Casey Arborway Project Meeting Notes August 16, 2012

Casey Arborway Project
Meeting Notes
MassDOT: Steve McLaughlin, Paul King
HNTB: Don Kindsvatter, Essek Petrie
Boston Cyclists Union: Pete Stidman
McMahon Associates: Maureen Chlebek
Livable Streets: Kevin Wolfson
Northeastern University: Peter Furth
MassBike: David Watson
DCR: Ruth Helfeld
City of Boston: Alice Brown, Vineet
Gupta, Rachel Szakmary
Toole Design: Michelle Danila
BRA: Tad Read
City of Cambridge: Jeff Rosenblum
WalkBoston: Wendy Landman
August 16, 2012
Project Number
Notes Taken:
Essek Petrie, Maureen
Summary of Discussion:
Presented current design for bicycle and pedestrian infrastructure. Discussed most desirable
way to enhance connections through the corridor for all users. Discussion focused on safety
for all, in particular at the intersections.
Discussion Topics:
One-way v. two-way bike paths (cycle tracks):
Pete Stidman argued strongly for having a one-way bike path system mimicking the
vehicular travel patterns. This idea was considered not appropriate for this area as there are
major bicycle desire lines that would result in cyclists using the one-way system against the
flow (in particular from the SWCP to Franklin Park). Pete is concerned that certain cyclists,
commuters in particular, will be opposed to the removal of the on-street bike lanes and the
inclusion of a two-way bike path system because they feel their travel time would be slowed
considerably due to increased conflicts with other cyclists. It is possible that a wider
shoulder or sharrow/priority shared lane system would alleviate this concern. These options
will be researched further by the design team. It was also suggested that a bike travel time
model be run to determine the length (in time) the cyclist trip would be through the corridor.
Right turns at intersections:
There are multiple occurrences of vehicular/bicycle conflict due to right-turning vehicles in
the project area. Peter Furth recommended providing right-turn lanes at all intersections and
allowing for “protected” through movements for cyclists/pedestrians. This means that bikes
and peds traveling through an intersection would share some of the signal time with the
through traveling vehicular traffic as the right-turning vehicular traffic was in a red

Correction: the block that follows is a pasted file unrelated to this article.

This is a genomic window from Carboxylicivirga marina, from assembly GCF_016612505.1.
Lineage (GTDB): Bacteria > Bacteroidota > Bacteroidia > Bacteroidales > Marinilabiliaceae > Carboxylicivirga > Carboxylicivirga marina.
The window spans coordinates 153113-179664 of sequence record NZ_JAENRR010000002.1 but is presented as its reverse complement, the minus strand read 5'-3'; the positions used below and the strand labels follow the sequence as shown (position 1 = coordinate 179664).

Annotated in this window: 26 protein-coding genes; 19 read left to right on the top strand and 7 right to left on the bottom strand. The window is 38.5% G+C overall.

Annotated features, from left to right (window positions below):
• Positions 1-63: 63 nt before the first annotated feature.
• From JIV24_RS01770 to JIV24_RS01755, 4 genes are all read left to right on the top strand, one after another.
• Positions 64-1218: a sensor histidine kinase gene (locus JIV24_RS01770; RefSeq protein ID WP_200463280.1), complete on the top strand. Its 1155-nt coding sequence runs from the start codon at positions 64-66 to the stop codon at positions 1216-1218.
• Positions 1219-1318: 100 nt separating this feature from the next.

condition. The current design only allows for this configuration at one intersection. The
design team needs to further analyze options for efficiently handling this concern.
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Vineet Gupta brought up the idea of installing bike signal lights at these intersections and
the City of Boston agreed to manage the process involved in getting bike lights approved for
the project.
Pete Stidman suggested that all bike lanes be adjacent to the roadway no less than 150’ from
the intersection allowing for better awareness between cyclist and motorist. Michelle Danila
noted that a problem with this design is how to then treat cyclists at the intersection, as
motorists or pedestrians (what signal would they follow?). The primary reason for bringing
the path next to the roadway is sight lines and others agreed that sight lines should not be an
issue in this corridor. The possibility of analyzing engineered calculations of sight lines and
angles was brought up as a potential remedy if it is believed there is a concern at a particular
Another concern is the conflict between bikes/peds in crosswalk and vehicles turning right
through an intersection. One solution brought up was for raised crosswalks, preferably
between 3-4” in height and raised at a steep angle. It was recommended that all unsignalized
crosswalks have these raised crosswalks in particular.
Intersection Treatments
In addition to the raised crosswalk treatment, it was also suggested that the bike paths be
pulled back away from intersections (particularly unsignalized) enough for one car to be
between the path and the road parallel to the path to facilitate decision-making for the driver
pulling out onto the Arborway.
Intersection design for interaction between pedestrian and bicyclists is of major concern as
there are multiple high volume locations. It was determined that another meeting may be
necessary later in the design process to fully vet the options at each of these locations. Due
to the complicated nature of these intersections it will be necessary to explain to all users
that certain “sacrifices” will need to be made by all to allow for a design that achieves a
little something for everybody. Jeff Rosenblum suggested a sensitivity analysis similar to
what the DOT completed for the BU Bridge to help with that discussion. The idea is that the
design team would present the public with the criteria it used to make the decisions and
recognize the trade-offs necessary.
Wendy Landman recommended that the design team recognize the newly created visual
connectivity between South Street and Hyde Park Ave as part of the urban design process.
As part of the urban design process, it was requested that DCR allow for on-street (shortterm) parking along the Arborway in the section that is now New Washington Street.
It was recommended that a bicycle connection be provided throughout the MBTA plaza that
connects the north-south route (paralleling South Street) with the east-west route. The
current design where these two routes meet at the corner is not sufficiently close to the
desire line.
Next Steps: MassDOT will coordinate with DCR on snow removal on bike paths and sidewalks
BTD and MassDOT to discuss the experimenting with bike signals
McMahon to provide bike counts around Forest Hills Station
McMahon to look at bicycle route travel time on and off street
Design team to further examine right turns and vehicle/bicycle conflicts
HNTB to look into raised crosswalks at unsignalized intersections
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